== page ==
The best “Reuben sandwich – Irish style” I ate this week (and admittedly the only one) was at Dargan’s in Ventura (above). I was less at ease with a cocktail on the menu named The Irish Car Bomb. Now, I know we all love the Irish for their rollicking ironic wit (I have plenty of it in my heritage), but I wonder how many true sons of the Emerald Isle would be happy with a cocktail named the Irish Potato Famine or Cromwell’s Irish Child Decapitator.
The most intriguing hand-painted food sign I encountered this week (and I sure do love a good hand-painted food sign) was this one, also in Ventura:
I like it a lot but the anthropomorphizing of food is always dodgy if you ask me – the notion seems to be that the food item is so happy and human and full of fun that he really won’t mind if you eat him. Well yes, but …
Actually there was some competition in the intriguing hand-painted food sign department from this pizza slice painted on the side of a restaurant at Venice Beach (yeah, I got around this week):
The eyeballs are “ironic” I guess, though there must be some places in the world where you can get a little retina on your pizza.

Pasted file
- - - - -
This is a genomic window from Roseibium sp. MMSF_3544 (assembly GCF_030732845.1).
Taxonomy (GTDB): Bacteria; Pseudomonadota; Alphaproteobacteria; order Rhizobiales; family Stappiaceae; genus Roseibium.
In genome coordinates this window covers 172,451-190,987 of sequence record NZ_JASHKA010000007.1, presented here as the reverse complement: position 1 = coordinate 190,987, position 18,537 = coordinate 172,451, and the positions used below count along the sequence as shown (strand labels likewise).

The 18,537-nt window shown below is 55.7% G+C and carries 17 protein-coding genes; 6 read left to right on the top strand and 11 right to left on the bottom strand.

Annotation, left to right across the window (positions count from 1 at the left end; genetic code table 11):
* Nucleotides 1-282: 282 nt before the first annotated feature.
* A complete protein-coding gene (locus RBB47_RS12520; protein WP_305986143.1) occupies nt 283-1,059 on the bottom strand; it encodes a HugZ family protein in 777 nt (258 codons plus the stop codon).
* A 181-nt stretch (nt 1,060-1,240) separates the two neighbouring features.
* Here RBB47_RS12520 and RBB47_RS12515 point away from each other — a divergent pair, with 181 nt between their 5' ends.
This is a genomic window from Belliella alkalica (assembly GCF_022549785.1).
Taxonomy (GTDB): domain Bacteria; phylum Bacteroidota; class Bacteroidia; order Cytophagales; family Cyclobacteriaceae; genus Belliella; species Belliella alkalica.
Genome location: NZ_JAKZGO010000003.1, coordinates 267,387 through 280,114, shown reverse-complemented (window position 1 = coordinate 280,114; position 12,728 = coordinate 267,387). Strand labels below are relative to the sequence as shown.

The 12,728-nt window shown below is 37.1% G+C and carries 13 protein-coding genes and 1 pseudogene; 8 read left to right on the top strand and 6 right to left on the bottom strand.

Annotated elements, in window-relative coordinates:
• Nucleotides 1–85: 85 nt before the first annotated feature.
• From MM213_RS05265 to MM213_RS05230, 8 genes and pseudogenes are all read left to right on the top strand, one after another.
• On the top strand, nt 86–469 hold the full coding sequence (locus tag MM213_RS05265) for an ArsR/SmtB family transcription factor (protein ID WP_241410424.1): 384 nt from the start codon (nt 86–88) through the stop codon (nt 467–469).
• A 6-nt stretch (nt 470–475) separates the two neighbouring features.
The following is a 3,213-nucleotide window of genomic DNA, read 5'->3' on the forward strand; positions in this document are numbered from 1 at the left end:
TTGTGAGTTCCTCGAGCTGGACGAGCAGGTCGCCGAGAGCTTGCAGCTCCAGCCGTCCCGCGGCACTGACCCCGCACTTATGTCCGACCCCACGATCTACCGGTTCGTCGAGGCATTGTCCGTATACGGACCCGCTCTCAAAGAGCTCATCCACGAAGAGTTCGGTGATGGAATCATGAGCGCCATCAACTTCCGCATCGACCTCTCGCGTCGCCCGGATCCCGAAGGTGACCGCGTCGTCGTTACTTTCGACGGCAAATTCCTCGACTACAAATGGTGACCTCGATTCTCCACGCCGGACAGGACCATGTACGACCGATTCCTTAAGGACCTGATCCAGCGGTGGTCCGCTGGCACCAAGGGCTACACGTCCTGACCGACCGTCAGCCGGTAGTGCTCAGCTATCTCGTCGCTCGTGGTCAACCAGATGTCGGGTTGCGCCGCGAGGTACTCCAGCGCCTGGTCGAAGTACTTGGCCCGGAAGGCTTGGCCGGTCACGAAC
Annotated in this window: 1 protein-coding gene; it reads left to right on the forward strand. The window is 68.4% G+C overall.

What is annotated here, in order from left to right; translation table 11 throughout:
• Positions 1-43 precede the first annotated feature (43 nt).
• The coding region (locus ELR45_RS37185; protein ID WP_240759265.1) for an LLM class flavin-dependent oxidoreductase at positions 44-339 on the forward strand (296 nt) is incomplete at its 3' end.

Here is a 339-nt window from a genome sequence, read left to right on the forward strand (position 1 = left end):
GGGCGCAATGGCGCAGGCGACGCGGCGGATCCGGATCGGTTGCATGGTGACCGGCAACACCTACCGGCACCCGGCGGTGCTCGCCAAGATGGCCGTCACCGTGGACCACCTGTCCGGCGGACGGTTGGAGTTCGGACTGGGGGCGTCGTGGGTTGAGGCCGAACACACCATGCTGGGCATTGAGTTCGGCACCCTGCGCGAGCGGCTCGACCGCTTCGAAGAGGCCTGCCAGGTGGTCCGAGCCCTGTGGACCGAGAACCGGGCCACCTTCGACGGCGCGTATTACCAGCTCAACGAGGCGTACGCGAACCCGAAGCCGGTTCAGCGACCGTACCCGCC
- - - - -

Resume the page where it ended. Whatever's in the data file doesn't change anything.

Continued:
And the most annoying sentence (by miles) in a piece of food writing I encountered this week - Sam Sifton in the New York Times, writing about Roy Choi, he of Kogi Barbecue, somewhat famous for his fusion of Korean and Mexican flavors. Sifton writes: “Choi cooks poems, and they taste of Los Angeles.” Oh gimme a break.
No be fair, Choi can be pretty annoying in his own right. He writes a blog called ridingshotgunla. The entry for July 10th is titled “Nowness” and begins, “I try to manifest myself separately through all the different expressions that surround my life.” Maybe that’s fusion too, the melding of the English language with gibberish. There’s a lot of it about.